Now that Maritz Travel has acquired Experient, you could probably pick any type of meeting, type of planner, or piece of the meeting design or execution process, and find that Maritz has a service to provide you.

The acquisition, announced April 3, “is a result of a robust strategic plan we developed last fall for Maritz, in which we tore the company down to its bare bones and looked at where we should take it in the future,” says David Peckinpaugh, who in June marks his one-year anniversary as president of Maritz Travel, based in St. Louis. “Part of that strategy was identifying opportunities in adjacent markets.”

Throughout its 50-year history, he points out, “Maritz has been 100 percent corporate. We saw an opportunity in the association, trade show, and government markets.” The acquisition of Experient—with its clients in associations, trade shows, and government—was the puzzle piece that fit the long-term vision.

There’s also Peckinpaugh’s history with Twinsburg, Ohio–based Experient: He headed up sales and marketing at Conferon Global Services, which became Experient. He stresses that his knowledge and experience with the company was “an influencer,” but the decision was “driven by strategy. And we did our due diligence.”

Combined, the companies in 2011 were responsible for booking 11,500 meetings and sourcing, managing, or contracting six million room nights. Experient also processed 2.4 million registrations in 2011, which points up the list of “select services” the company can offer to Maritz Travel clients. These include registration, housing, site sourcing/contract negotiation, and lead retrieval services. For its part, Peckinpaugh says, Maritz brings its expertise with incentives, the cutting-edge research into human behavior being done by The Maritz Institute, and its survey-based measurement and design tools such as Travel Insight and Meeting Effectiveness.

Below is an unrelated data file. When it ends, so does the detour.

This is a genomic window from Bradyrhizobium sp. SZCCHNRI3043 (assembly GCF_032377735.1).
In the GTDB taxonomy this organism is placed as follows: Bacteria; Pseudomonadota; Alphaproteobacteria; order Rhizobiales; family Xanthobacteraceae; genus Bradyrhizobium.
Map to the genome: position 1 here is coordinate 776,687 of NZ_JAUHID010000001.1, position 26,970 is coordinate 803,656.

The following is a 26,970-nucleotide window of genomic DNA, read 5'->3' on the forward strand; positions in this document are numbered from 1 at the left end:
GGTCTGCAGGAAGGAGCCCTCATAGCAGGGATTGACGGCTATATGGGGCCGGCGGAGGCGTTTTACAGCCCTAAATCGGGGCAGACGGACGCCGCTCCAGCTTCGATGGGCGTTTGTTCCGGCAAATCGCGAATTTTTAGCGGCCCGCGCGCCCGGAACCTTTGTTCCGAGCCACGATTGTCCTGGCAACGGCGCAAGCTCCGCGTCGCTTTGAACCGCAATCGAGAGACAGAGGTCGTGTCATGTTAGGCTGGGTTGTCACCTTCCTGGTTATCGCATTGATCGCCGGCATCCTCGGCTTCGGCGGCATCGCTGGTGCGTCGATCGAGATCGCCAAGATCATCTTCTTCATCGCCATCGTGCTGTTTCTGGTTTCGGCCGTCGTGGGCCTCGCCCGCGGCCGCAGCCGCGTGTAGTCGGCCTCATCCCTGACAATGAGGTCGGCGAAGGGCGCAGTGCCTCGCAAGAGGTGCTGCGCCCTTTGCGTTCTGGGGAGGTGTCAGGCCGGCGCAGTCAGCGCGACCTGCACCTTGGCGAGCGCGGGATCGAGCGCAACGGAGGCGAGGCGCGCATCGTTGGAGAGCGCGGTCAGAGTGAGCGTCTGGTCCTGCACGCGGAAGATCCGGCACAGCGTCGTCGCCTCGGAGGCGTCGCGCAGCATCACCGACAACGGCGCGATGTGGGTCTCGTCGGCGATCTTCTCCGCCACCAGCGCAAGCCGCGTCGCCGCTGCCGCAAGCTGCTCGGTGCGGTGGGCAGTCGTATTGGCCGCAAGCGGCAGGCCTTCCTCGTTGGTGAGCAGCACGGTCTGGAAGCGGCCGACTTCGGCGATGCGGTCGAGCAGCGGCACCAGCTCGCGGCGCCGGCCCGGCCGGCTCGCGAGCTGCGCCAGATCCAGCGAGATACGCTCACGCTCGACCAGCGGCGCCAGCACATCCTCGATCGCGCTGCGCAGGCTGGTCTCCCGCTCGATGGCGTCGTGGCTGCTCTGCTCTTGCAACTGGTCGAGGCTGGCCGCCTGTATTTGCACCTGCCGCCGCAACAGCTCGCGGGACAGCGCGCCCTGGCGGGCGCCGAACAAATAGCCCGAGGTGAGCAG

Three Brands
“Experient, A Maritz Travel Company,” will operate as a wholly owned subsidiary of Maritz Travel, and will be the company’s association, trade show, and government brand, Peckinpaugh says, while Maritz Travel will be the corporate brand. With such clear lines of distinction already existing, he notes, “the combination will be cleaner. There will be no impact on customers or how we service them.” There is only one office location overlap, in St. Louis, and there are no plans to reduce staff at Maritz Travel (823 employees) or Experient (540 employees). However, Jeff Price, CEO at Experient, announced he will step down.

Corporate clients who had worked with Experient now will be served by the Maritz Travel brand; however, Peckinpaugh says, “the operation of those meetings will not change, so there will be no customer impact. Contacts and teams will remain the same.”

Maxvantage, meanwhile, will continue as the company’s strategic meetings management brand.

The acquisition was announced to employees at simultaneous town hall meetings at the companies’ headquarters. Peckinpaugh notes that an “optimization team,” with members from both Experient and Maritz Travel, will be working “to make sure the acquisition is successful. At the end of the day, it’s a powerful story.”

Find more at the Maritz Travel Web site.